If you’ve ever worked with Xcode above version 5 you’ve probably come across something that is called auto-layout. You’ve probably noticed those Icons especially in the newest versions and you have probably stumbled across the term „constraint“ here and there. Those are incredibly important things to know when dealing with development in Apples Ecosystem and their devices. This Module is all about those things.
It will teach you to understand constraints and how they work, understand how to create and manage them inside of the interface builder or inside of code because those are not mutually exclusive and you can use them in both way. The Theory behind them however stays the same. It’ll teach you how to debug constraints inside of Code and the Interface Builder and also how to test for different screen sizes and what to focus on when testing constraints.
Or in short, this module focuses on how to create adapting layouts for your apps, like a responsive website.
The concepts in this module are a little bit more advanced and they can seem confusing and daunting at first. They require a little bit of theory here and there. That’s why we’ll dive into that first and then later we’re going to look at the practice. That’s why I chose to split this module. It’s important that you know the theory before you get into the execution and working with constraints because it’ll make everything make sense. The Theory section is quite small but ist is super important to understand. You have to understand all of that in order to debug constraints fast and easy and to create them fast and efficiently. The Theory part is what helps you understand what will come in the practice section and it also defines the terminology that you need to know.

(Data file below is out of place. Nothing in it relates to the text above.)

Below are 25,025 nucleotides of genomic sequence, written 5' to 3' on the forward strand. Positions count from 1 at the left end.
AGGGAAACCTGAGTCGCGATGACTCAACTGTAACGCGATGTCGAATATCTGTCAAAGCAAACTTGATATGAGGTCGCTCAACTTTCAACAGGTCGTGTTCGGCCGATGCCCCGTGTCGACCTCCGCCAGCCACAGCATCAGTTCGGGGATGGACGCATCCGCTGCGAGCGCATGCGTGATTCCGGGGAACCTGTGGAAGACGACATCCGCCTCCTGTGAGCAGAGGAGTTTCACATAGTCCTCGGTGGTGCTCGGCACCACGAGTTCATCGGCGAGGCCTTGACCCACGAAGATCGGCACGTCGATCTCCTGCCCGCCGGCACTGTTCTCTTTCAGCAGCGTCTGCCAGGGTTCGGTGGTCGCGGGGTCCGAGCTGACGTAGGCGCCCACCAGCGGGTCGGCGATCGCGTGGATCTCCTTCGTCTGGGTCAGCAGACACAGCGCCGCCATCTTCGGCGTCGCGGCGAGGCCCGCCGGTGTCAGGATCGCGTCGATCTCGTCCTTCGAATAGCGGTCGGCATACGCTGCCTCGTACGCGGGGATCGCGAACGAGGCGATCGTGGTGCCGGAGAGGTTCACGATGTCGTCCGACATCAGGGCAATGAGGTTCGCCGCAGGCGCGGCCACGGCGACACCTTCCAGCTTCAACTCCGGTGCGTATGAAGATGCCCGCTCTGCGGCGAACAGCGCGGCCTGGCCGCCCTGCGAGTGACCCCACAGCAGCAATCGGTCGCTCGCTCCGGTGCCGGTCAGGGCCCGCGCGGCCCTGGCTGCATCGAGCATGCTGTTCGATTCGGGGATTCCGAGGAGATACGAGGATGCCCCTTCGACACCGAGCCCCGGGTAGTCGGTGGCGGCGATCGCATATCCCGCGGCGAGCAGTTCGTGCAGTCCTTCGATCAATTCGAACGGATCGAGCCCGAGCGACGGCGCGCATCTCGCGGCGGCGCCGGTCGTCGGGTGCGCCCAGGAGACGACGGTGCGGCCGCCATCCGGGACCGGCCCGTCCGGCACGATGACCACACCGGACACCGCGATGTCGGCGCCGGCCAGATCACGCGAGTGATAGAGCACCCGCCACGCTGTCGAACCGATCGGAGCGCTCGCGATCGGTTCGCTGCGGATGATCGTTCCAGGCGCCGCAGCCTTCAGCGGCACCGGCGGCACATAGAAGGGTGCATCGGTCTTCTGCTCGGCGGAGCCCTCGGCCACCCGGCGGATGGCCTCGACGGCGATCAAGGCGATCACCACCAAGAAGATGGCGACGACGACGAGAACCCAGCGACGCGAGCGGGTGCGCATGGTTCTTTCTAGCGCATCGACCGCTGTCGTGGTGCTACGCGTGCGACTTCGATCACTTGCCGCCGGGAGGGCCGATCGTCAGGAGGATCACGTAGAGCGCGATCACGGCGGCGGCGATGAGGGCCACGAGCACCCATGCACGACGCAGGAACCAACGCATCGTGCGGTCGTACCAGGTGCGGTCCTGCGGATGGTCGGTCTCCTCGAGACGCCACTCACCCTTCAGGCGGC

The practice part is part where the fun stuff happens and luckily, much longer than the theory. If you’ve taken a look at the outline the practice part is a lot longer. While the theory is important, the real value of the auto-layout concept is in the application, because it helps you maintain a beautiful UI throughout all devices, screen sizes and size configurations.
Let’s just take a quick look at the outline of the Module before we get started.
First of we have the Theory part of the module in which we have some things we need to touch on before we can dive into the application. First things on the list there is the Canvas system on Apples devices and how apple manages constants. Next we’ll take a look at the problems we have with layouts. This will lead to the solutions that apple implemented. This is basically auto-layout with a special focus on constraints as the are the vital part of making auto-layout work.
The next section will be the practice section and it includes common tasks like stacking elements and tables. But this is just the introduction. We’ll dive very deep into working with constraints, creating and modifying them inside of the interface builder or using code. This is the very interesting part of the module. You’ll learn all the practical stuff of making auto-layouts works. But that’s not all because we also need to get into the cases if you layout doesn’t work as expected, that’S why I have created a complete lesson dedicated to debugging and finally we’ll do some testing to see if our auto-layout works.
Finally there is a section on bonus materials which is super valuable as well. If you purchased the extended access, this will all be available to you and I recommend checking that out as well. The bonus content includes a lesson on workflows and how to create layouts for existing apps or how to design and app from scratch. Also I have a Constraints Cheatsheet prepared which is a PDF that includes all the important information that we cover in this module. Lastly I included a recording of a workshop I did that focuses on dealign with auto-layout using some libraries, because apples auto-layout in code is not super easy to write and quite verbose, but there are some really great libraries that can help you make this more efficient and make working with constraints in code much easier.
So let’s get started!